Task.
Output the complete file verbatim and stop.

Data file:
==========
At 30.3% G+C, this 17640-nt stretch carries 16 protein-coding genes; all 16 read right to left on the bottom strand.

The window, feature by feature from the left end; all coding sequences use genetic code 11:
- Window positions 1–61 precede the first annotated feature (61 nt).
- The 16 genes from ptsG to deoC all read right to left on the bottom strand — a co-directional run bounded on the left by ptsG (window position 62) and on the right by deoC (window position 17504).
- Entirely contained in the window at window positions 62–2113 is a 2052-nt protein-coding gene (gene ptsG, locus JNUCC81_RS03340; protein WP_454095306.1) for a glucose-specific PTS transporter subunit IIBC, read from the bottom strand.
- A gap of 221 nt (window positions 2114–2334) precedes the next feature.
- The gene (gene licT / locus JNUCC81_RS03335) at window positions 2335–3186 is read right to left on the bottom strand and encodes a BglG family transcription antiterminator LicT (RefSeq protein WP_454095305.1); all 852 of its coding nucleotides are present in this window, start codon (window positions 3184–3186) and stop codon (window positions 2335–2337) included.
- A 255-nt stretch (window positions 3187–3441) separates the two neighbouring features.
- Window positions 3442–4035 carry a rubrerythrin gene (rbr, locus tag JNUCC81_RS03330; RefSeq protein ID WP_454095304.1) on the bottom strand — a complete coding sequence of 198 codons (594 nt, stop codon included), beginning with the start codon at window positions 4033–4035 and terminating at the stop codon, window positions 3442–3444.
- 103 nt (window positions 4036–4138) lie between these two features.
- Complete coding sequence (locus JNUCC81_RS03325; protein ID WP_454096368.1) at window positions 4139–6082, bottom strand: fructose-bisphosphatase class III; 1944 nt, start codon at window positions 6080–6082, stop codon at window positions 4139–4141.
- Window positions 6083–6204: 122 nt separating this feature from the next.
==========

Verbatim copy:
At 30.3% G+C, this 17640-nt stretch carries 16 protein-coding genes; all 16 read right to left on the bottom strand.

The window, feature by feature from the left end; all coding sequences use genetic code 11:
- Window positions 1–61 precede the first annotated feature (61 nt).
- The 16 genes from ptsG to deoC all read right to left on the bottom strand — a co-directional run bounded on the left by ptsG (window position 62) and on the right by deoC (window position 17504).
- Entirely contained in the window at window positions 62–2113 is a 2052-nt protein-coding gene (gene ptsG, locus JNUCC81_RS03340; protein WP_454095306.1) for a glucose-specific PTS transporter subunit IIBC, read from the bottom strand.
- A gap of 221 nt (window positions 2114–2334) precedes the next feature.
- The gene (gene licT / locus JNUCC81_RS03335) at window positions 2335–3186 is read right to left on the bottom strand and encodes a BglG family transcription antiterminator LicT (RefSeq protein WP_454095305.1); all 852 of its coding nucleotides are present in this window, start codon (window positions 3184–3186) and stop codon (window positions 2335–2337) included.
- A 255-nt stretch (window positions 3187–3441) separates the two neighbouring features.
- Window positions 3442–4035 carry a rubrerythrin gene (rbr, locus tag JNUCC81_RS03330; RefSeq protein ID WP_454095304.1) on the bottom strand — a complete coding sequence of 198 codons (594 nt, stop codon included), beginning with the start codon at window positions 4033–4035 and terminating at the stop codon, window positions 3442–3444.
- 103 nt (window positions 4036–4138) lie between these two features.
- Complete coding sequence (locus JNUCC81_RS03325; protein ID WP_454096368.1) at window positions 4139–6082, bottom strand: fructose-bisphosphatase class III; 1944 nt, start codon at window positions 6080–6082, stop codon at window positions 4139–4141.
- Window positions 6083–6204: 122 nt separating this feature from the next.